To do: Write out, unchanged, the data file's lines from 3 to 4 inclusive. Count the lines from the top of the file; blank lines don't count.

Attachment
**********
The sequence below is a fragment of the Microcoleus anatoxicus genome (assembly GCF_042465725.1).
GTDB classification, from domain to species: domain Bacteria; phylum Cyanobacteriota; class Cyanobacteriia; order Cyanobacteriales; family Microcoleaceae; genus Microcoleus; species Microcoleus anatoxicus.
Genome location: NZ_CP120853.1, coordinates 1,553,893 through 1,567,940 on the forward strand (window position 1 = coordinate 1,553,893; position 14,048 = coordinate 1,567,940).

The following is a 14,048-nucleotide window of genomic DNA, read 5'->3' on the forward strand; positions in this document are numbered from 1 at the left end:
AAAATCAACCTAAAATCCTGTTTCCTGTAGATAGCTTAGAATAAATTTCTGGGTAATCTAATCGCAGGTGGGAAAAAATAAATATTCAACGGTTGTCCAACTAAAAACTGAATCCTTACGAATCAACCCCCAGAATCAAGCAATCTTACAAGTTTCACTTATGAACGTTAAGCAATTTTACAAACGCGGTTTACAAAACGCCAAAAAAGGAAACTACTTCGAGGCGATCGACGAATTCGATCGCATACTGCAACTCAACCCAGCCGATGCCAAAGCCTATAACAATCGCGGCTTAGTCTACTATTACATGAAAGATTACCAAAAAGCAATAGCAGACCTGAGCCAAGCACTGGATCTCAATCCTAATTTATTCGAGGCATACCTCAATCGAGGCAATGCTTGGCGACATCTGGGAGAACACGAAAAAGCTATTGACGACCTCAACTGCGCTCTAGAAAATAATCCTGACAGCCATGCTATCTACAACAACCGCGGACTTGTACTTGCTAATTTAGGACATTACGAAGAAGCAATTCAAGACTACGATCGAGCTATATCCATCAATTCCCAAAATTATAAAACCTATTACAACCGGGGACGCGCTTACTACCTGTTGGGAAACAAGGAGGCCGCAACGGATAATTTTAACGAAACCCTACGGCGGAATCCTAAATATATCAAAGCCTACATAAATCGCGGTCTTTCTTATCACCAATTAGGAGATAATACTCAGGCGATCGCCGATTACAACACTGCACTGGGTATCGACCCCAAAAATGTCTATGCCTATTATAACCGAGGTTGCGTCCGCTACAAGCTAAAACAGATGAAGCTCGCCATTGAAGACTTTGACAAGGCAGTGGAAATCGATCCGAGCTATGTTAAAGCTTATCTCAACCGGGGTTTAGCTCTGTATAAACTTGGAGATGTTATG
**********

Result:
Genome location: NZ_CP120853.1, coordinates 1,553,893 through 1,567,940 on the forward strand (window position 1 = coordinate 1,553,893; position 14,048 = coordinate 1,567,940).

The following is a 14,048-nucleotide window of genomic DNA, read 5'->3' on the forward strand; positions in this document are numbered from 1 at the left end: